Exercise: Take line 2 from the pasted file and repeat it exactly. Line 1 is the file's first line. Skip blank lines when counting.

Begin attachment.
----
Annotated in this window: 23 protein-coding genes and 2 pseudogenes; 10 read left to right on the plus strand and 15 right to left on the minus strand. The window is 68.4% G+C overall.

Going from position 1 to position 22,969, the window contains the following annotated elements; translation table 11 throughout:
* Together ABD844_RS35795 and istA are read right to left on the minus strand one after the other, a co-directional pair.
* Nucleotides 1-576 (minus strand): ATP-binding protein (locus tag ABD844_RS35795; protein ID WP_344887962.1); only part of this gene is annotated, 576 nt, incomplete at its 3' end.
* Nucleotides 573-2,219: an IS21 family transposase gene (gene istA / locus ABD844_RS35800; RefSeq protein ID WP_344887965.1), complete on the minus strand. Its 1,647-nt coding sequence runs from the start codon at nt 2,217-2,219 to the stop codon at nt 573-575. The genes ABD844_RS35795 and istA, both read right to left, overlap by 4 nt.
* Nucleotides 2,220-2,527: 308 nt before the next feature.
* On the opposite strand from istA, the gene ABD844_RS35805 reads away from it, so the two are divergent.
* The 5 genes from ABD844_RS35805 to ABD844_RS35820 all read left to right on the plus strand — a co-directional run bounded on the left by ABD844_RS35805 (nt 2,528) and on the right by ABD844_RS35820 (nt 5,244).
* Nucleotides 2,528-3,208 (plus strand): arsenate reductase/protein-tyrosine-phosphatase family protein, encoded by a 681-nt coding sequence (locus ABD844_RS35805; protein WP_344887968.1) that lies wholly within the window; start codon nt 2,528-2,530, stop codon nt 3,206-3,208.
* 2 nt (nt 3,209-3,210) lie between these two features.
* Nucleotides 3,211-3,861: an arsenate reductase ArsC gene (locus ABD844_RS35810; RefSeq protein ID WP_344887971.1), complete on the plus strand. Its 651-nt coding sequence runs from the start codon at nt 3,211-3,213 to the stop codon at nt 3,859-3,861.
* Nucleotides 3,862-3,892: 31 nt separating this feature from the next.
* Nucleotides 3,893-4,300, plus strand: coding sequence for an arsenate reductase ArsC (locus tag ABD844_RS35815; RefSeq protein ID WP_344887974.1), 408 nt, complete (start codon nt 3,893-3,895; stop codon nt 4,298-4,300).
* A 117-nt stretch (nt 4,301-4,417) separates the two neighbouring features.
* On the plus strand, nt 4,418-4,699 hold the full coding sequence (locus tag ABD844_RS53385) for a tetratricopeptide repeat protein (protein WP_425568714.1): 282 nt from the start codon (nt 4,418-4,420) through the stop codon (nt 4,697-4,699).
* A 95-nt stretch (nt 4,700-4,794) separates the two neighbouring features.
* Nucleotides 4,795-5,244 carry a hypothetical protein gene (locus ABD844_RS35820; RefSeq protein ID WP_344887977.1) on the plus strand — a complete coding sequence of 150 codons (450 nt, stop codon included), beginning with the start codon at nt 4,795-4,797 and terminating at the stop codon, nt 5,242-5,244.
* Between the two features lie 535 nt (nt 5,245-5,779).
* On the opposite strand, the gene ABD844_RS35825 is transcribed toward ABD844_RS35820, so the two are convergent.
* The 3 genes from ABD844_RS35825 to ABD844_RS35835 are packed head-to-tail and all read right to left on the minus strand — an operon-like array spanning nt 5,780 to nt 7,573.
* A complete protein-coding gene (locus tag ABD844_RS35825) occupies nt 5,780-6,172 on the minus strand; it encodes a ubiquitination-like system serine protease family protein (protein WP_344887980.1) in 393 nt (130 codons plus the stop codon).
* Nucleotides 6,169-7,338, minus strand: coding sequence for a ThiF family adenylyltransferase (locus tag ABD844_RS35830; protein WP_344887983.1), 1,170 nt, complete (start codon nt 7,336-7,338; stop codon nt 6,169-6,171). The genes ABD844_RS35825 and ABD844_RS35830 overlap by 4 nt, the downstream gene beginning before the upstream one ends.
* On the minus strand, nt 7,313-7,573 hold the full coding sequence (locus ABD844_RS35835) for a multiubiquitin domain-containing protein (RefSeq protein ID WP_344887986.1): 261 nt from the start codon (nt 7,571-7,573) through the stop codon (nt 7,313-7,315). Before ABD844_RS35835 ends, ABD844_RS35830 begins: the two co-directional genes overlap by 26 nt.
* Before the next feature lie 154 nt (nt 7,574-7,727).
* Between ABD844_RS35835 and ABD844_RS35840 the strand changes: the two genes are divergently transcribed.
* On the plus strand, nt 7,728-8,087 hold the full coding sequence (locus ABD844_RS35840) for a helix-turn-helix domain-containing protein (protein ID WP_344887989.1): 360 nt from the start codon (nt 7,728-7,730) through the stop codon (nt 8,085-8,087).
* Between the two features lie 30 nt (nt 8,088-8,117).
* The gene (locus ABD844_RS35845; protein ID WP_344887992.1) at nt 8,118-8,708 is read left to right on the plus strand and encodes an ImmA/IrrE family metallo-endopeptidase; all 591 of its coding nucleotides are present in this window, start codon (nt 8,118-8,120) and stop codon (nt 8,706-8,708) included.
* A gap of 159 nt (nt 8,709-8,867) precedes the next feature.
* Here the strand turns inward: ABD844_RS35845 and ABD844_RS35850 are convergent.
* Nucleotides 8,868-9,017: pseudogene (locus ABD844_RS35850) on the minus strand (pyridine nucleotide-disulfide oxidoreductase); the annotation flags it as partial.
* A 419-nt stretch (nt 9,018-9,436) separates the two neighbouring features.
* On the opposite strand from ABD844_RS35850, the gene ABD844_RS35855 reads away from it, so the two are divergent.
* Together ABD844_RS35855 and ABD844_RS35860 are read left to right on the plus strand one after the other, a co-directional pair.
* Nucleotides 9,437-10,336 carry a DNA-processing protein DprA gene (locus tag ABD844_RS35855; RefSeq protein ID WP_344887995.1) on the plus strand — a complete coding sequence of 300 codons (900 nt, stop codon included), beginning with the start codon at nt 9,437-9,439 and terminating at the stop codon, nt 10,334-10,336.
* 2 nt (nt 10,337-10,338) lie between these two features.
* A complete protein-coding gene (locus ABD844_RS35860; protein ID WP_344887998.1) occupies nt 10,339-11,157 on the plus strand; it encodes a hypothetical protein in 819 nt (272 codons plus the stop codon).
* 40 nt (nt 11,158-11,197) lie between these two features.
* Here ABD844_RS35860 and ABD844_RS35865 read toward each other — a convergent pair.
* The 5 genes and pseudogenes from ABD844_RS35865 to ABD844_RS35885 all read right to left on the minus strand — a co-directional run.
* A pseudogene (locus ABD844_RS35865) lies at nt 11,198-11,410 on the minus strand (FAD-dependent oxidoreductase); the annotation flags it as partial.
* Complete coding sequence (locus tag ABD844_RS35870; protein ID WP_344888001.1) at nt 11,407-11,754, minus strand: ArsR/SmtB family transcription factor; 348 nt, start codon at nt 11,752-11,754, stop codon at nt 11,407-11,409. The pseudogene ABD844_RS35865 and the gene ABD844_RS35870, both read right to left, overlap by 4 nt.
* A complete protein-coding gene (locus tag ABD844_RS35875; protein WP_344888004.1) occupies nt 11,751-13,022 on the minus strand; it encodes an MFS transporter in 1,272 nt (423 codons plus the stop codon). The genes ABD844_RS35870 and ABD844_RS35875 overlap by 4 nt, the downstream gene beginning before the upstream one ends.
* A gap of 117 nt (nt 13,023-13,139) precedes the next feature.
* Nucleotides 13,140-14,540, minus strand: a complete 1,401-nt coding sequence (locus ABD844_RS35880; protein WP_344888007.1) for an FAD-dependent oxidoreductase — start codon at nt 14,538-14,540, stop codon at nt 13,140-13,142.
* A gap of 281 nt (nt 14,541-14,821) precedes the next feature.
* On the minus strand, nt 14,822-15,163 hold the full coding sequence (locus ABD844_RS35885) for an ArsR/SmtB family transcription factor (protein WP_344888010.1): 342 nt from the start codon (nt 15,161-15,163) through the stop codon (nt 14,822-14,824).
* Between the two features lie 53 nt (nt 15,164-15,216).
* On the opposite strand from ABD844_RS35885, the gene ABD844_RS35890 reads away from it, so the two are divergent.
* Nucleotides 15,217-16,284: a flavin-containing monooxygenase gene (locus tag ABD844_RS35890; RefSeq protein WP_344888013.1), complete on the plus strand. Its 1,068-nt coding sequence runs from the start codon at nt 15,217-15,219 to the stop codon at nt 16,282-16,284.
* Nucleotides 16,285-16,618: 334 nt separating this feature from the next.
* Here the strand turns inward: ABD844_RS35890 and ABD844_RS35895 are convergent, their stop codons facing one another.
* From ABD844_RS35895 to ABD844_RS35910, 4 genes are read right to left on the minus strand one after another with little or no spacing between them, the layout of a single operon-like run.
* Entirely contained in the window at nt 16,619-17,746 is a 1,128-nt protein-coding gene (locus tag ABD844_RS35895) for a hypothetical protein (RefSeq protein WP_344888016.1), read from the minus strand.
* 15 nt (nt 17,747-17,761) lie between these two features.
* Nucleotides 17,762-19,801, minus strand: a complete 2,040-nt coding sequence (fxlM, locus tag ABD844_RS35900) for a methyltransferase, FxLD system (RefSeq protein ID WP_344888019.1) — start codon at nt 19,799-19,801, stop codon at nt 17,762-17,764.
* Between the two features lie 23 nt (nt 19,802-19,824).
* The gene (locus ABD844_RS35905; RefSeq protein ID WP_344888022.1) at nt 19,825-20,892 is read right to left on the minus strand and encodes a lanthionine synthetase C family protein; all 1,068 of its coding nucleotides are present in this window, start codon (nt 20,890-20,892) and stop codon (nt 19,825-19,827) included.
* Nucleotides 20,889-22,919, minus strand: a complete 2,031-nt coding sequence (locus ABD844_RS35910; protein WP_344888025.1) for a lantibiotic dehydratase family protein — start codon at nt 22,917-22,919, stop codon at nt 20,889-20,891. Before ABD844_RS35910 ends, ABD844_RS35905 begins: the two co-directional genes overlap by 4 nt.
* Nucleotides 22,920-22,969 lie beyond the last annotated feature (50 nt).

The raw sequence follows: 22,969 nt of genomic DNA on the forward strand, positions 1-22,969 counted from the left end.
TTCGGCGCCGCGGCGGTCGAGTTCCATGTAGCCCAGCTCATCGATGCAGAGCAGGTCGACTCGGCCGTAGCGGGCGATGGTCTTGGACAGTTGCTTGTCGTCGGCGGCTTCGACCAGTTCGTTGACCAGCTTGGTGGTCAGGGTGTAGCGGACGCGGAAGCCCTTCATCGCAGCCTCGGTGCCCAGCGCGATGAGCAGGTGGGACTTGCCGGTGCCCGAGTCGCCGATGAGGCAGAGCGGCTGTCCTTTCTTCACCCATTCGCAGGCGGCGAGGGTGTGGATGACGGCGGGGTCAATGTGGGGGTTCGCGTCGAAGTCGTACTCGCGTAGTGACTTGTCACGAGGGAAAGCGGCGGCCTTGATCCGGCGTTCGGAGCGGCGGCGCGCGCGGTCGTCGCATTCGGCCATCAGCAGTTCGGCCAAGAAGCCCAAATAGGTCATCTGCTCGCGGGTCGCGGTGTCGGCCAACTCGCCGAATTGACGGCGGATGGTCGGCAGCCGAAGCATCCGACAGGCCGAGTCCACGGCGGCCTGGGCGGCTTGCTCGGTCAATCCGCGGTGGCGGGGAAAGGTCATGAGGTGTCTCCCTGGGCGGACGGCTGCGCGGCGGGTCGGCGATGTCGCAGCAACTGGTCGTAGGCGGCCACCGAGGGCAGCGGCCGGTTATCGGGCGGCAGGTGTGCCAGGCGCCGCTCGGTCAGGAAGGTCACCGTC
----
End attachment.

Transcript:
Going from position 1 to position 22,969, the window contains the following annotated elements; translation table 11 throughout: